Plaintiffs’ attorney Brent Wisner of Baum Hedlund Aristei & Goldman PC, said that a plaintiff is disadvantaged when they bear the burden of proof.
Monsanto wants to change the sequence of physician depositions in over 500 lawsuits pending before Judge Winifred Smith alleging that Bayer’s Roundup causes cancer – wanting the first chance to question the physicians at trial. Monsanto’s attorney said the defendants are at a disadvantage because they don’t have all the information on plaintiffs’ health, including their medical conditions and doctors’ names. Meanwhile, the plaintiffs’ attorneys know who the doctors are and they have access to the cancer patients’ medical records.
Judge Smith at first granted Monsanto’s request, but Wisner argued that there is “almost zero evidence” the plaintiffs’ counsel had interacted with treating physicians or that the cancer victims were tainting the testimony of their physicians, according to court documents. Wisner noted that the order of depositions had already been changed in one bellwether case “for the purpose of playing nice in the sandbox,” but it’s not fair to apply the ruling to all cases without a “level of good cause.”
Will Judge Smith level the sandbox? She has the final say to change the deposition sequence, and may do so after taking into consideration “overall fairness” and giving more thought to Wisner’s arguments.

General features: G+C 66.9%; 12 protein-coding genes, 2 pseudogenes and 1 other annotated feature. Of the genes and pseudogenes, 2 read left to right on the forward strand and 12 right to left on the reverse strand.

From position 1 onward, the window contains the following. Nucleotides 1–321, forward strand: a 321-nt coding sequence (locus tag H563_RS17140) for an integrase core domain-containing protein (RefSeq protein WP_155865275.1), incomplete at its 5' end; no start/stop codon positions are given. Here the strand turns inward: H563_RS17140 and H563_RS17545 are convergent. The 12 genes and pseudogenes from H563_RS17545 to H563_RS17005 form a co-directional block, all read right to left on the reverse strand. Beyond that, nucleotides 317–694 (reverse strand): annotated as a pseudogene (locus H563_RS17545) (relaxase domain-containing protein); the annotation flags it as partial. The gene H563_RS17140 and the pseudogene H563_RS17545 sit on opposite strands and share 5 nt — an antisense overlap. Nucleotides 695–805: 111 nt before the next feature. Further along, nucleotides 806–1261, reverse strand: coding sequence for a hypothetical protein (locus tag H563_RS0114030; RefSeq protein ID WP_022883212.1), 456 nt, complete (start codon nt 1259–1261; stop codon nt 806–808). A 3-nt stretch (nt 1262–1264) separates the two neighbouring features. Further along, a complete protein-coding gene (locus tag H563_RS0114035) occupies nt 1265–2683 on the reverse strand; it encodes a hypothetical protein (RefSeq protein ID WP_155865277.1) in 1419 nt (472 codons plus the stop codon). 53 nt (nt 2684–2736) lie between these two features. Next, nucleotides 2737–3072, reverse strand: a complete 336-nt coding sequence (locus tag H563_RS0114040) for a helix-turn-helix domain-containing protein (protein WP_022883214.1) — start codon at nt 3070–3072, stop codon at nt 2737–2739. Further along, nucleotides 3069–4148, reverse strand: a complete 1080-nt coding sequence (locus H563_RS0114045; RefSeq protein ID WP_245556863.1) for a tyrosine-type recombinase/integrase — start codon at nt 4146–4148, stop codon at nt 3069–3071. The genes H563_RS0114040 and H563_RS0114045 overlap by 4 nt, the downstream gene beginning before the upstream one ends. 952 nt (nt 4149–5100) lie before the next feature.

This will be the fourth case that Judge Smith has presided over, including the trial that resulted in plaintiffs Alva and Alberta Pilliod awarded a whopping $2.06 billion, which was later reduced to $86.7 million. The cases are Roundup Product Cases, case number JCCP004953, in the Superior Court of the State of California, County of Alameda.
BAYER IN DENIAL?
Bayer issued a statement in January 2019 regarding an order by Judge Smith denying plaintiffs’ motion for consolidation.
READ MORE ROUNDUP CANCER LEGAL NEWS
Despite thousands of lawsuits and scientific research that say otherwise, Bayer still says Monsanto and other glyphosate-based herbicides are safe and do not cause cancer. As for European regulators, Germany says it will ban glyphosate from the end of 2023, after a phased effort to reduce its application by farmers. Luxembourg was one of nine EU countries to vote against relicensing glyphosate in late 2017.
Ironically, Bayer is a German company.